There is less stigma and greater understanding about autism, says Cynthia Anderson, Ph.D., BCBA-D, Director of May Institute's National Autism Center in Randolph, Mass. Even so, and despite many advancements, common misperceptions persist.
To reduce confusion, top clinical experts at May Institute offer key takeaways from the latest research and clinical findings
Autism is NOT caused by vaccines. Autism is believed to have a genetic basis, although no specific gene has been directly linked to the disorder.
Children and adults with autism are as varied, unique, and diverse as people without autism. If you've met one person with autism, you've met one person with autism!
Autism is not caused by bad parenting. With early diagnosis and appropriate supports, individuals can be social and independent, interact with others, and contribute to communities and the workforce.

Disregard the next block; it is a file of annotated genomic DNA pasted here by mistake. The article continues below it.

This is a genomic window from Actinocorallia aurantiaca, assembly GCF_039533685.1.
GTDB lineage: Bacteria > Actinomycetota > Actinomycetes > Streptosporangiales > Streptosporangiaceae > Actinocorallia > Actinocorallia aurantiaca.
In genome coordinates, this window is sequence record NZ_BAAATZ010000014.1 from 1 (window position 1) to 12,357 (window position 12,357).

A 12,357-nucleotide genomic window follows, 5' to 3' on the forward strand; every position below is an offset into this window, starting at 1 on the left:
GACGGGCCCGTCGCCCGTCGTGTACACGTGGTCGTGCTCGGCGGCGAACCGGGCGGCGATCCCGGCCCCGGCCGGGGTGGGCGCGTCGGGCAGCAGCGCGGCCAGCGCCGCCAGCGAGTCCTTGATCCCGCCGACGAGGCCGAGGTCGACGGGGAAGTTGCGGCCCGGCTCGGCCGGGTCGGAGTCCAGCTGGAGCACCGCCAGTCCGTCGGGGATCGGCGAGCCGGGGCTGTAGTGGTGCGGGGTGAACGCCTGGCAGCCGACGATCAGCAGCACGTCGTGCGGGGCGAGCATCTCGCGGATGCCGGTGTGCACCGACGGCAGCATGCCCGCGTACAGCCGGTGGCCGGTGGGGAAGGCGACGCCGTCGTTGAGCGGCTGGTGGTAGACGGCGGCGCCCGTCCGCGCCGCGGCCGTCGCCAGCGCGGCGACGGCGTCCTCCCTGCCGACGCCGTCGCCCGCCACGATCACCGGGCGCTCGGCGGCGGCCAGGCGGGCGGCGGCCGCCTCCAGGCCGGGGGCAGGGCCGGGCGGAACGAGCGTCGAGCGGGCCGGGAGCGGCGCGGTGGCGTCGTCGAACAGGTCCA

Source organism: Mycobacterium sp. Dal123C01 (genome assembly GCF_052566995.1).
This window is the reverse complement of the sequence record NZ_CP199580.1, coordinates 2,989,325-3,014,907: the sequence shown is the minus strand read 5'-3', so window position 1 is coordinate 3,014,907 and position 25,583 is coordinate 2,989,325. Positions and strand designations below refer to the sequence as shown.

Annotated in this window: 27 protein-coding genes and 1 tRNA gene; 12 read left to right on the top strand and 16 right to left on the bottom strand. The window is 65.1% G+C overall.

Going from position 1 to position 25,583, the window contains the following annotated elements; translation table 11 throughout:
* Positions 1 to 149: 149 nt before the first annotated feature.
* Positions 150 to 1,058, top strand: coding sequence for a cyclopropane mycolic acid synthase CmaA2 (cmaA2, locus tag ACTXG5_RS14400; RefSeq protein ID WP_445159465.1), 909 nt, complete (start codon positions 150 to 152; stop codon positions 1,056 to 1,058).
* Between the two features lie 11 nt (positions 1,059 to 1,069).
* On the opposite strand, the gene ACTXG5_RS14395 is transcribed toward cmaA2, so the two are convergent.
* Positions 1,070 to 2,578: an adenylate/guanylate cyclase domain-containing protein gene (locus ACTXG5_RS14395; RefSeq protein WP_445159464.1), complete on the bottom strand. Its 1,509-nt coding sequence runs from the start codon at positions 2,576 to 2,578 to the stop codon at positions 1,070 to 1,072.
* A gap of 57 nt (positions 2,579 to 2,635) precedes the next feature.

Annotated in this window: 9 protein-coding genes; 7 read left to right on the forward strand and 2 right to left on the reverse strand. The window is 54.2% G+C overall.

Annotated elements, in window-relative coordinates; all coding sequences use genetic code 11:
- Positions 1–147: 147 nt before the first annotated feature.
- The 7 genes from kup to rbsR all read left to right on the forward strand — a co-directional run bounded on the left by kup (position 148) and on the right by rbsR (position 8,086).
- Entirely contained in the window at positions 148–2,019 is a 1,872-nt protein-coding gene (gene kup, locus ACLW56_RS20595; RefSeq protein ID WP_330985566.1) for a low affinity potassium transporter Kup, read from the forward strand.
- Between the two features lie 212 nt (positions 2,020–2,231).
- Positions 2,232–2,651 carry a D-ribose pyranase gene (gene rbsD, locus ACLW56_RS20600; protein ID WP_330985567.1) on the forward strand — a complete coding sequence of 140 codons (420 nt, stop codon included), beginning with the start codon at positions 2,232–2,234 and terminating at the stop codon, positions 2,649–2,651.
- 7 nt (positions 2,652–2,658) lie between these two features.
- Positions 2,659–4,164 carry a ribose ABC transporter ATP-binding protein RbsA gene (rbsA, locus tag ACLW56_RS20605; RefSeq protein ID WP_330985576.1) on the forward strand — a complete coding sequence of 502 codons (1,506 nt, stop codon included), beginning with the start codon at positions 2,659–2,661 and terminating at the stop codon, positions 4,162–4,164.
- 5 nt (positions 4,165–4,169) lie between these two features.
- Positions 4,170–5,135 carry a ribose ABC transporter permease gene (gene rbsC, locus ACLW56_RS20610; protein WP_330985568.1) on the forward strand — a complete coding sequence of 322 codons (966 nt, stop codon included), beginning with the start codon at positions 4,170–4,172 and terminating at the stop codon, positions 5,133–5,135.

Effective treatment needs to be tailored to the individual, addressing the deficits and excesses that most limit a person's ability to get along in the world. These could include difficulties communicating or interacting with others, the presence of challenging behavior or repetitive behaviors, and a restricted range of interests.
Autism exists across the lifespan, and adults with autism can continue to learn throughout adulthood.
While no cure exists, autism can be diagnosed and treated. Individuals with autism can lead meaningful, happy, and enriched lives, just like everyone else.
To learn more about autism spectrum disorder and evidence-based treatments, visit the National Autism Center at May Institute.